43 votes
Accepted

Why is it not possible to increase the size of RSA keys indefinitely?

I've never heard that RSA becomes less secure when the modulus grows. Obviously the strength doesn't grow as fast as the number of bits, but that only means that it grows sub-exponentially. If it ...
user avatar
  • 85.9k
26 votes

Why is it not possible to increase the size of RSA keys indefinitely?

I don't understand at all what this claim is on the website. The claim that RSA becomes very expensive for large $N$ is true, but to say that the gap between encryption/decryption cost and factoring ...
user avatar
23 votes
Accepted

How to avoid side channel attacks when handling large numbers?

I recently wrote a big page on how big integers are implemented in BearSSL. There are several ways to represent integers in RAM and compute operations on them; also, note that for cryptography, we ...
user avatar
21 votes

How to determine the multiplicative inverse modulo 64 (or other power of two)?

A boring method is to carefully apply the (partially) extended Euclidean algorithm. But in the question, the modulus is a power of two (specifically $2^6$), and we can use that $$a\,x\equiv1\pmod{2^k}...
user avatar
  • 125k
17 votes
Accepted

lcm versus phi in RSA

I'll use these common definitions and notations: $a\equiv b\pmod c$ means that $c>0$ and $c$ divides $b-a$ $a\equiv b^{-1}\pmod{c}$ means that $a\cdot b\equiv 1\pmod{c}$ $a=b\bmod c$ means that $a\...
user avatar
  • 125k
17 votes
Accepted

Is encrypting every number separately using RSA secure?

Textbook / Plain RSA should not be used to encrypt messages directly. This is because the ciphertext is deterministic based on the message. Given an eavesdropped ciphertext $c_i$. An effective attack ...
user avatar
  • 318
12 votes
Accepted

How is information disclosed by modular multiplication?

Can an attacker learn some bits of a using this information? No. In the case of multiplication modulo a prime, we have, for any possible value of $a$, there is a unique value of $b$ that makes $a \...
user avatar
  • 133k
12 votes
Accepted

How to use "mod" related words in technical paper?

A modular operation is an operation done modulo some modulus. "modular" is an adjective: modular inverse, modular operation, modular reduction, ... "modulo" is indeed the Latin ablative of modulus, ...
user avatar
12 votes
Accepted

Efficient function/algorithm/method to do modular exponentiation

Efficient is not sufficient in cryptography. You also need secure computation. Consider a standard repeated squaring implementation in Python; ...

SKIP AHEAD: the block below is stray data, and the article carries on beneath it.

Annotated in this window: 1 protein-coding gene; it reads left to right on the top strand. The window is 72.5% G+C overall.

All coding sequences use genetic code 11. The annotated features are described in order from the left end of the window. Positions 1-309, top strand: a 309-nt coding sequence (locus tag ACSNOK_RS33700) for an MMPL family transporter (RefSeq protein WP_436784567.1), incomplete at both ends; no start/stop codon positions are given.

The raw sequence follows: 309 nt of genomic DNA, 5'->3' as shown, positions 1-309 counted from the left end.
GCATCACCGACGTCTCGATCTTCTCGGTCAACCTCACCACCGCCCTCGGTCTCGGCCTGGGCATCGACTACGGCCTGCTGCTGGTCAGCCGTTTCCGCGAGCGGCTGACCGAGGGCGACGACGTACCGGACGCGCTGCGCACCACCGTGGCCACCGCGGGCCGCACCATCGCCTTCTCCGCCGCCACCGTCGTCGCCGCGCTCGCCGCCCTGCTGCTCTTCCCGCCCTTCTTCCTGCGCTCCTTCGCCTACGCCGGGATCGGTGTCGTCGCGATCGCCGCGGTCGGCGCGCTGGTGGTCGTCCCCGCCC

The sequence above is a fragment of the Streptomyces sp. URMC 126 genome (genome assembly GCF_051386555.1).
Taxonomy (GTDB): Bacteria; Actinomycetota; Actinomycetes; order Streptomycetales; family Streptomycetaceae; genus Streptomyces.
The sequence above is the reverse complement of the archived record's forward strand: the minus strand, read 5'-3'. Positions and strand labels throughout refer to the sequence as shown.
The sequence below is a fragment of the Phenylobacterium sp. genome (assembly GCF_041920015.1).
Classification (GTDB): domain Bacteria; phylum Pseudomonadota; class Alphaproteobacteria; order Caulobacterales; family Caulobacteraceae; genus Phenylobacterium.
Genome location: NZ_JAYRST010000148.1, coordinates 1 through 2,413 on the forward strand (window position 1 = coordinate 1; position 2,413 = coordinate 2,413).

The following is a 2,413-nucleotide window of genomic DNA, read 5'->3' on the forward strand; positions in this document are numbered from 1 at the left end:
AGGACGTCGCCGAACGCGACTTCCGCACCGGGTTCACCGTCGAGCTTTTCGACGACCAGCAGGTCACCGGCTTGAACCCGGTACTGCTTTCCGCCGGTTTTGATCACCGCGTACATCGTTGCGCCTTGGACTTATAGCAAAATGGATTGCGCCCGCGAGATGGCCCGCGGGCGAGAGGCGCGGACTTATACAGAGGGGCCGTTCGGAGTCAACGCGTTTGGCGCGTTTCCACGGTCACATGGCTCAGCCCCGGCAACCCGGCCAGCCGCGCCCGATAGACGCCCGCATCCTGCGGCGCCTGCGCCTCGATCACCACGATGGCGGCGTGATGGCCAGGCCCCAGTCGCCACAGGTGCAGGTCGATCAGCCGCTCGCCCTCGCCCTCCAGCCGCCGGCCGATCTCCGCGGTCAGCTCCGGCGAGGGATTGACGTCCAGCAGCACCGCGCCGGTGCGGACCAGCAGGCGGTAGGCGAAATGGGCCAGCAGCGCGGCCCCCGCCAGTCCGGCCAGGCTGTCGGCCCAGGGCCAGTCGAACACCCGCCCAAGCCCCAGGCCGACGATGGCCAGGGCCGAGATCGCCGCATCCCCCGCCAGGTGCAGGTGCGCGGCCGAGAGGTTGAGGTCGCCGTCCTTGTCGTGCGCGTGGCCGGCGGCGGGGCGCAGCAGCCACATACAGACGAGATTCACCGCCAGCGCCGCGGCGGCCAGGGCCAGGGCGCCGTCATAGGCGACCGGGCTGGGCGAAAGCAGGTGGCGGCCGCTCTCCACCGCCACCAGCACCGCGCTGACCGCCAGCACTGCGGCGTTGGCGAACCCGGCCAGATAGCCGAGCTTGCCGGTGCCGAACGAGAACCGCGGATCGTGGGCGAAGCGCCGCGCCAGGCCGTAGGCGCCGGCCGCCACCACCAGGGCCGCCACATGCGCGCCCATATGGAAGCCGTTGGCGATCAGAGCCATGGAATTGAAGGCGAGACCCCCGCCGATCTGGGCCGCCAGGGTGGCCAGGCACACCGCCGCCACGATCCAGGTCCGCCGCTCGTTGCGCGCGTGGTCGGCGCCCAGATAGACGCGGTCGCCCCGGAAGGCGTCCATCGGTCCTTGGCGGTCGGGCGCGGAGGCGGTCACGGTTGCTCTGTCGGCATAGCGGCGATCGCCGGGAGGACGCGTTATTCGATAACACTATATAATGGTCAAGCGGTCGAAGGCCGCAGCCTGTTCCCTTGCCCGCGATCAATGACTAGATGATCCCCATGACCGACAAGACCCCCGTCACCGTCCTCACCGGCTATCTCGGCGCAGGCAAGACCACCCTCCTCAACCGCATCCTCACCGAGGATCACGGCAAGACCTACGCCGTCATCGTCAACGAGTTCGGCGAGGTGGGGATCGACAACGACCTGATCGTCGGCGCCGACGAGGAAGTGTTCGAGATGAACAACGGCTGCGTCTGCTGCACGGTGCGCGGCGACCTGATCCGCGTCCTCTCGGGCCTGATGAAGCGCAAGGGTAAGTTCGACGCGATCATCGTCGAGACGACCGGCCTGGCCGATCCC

user avatar
  • 43.5k
11 votes
Accepted

Does the prime modulus have to be bigger that the generator?

I suppose there is really no requirement to have $a <b$. But then again, if you are using an $a>b$ why not reduce it modulo $b$ and save space?
user avatar
  • 2,857
10 votes

lcm versus phi in RSA

The security of $\varphi$ and $\lambda$ should be equivalent since they are mathematically equivalent in the context in which they are used. (That is: the $d´$th power in $(\mathbb Z/pq \mathbb Z)^\...
user avatar
  • 11.2k
10 votes
Accepted

Public key crypto without modular arithmetic?

Breaking such a scheme is easy. Suppose Alice wants to transmit a message $M$ to Bob. First thing, Alice picks an integer $R_a$ and sends the cipher text $C_a = M \times R_a$ to Bob. Bob then picks ...
user avatar
10 votes
Accepted

Salsa20 Implementation: Sum of 2 Words with Carries Suppressed

The sum of two words with carries suppressed is just a convoluted way of saying XOR. You don't need to implement any kind of complicated summation operation. Just perform a bitwise-exclusive OR. I ...
user avatar
  • 13.5k
9 votes
Accepted

RSA with modulus n=p²q

Actually, that was proposed here back in 1998 (sorry, an electronic version of the paper does not appear to be on the web) -- the author claimed a modest speedup in the private operations. However, ...
user avatar
  • 133k
9 votes
Accepted

Exactly two of the four roots must be greater than N/2

Each root $r$ in $(\mathbb{Z}/n\mathbb{Z})^\times$ has a ``conjugate'' root $-r \equiv n - r$ since trivially $(-r)^2 \equiv r^2 \pmod{n}$. If there are exactly four roots (each prime factor ...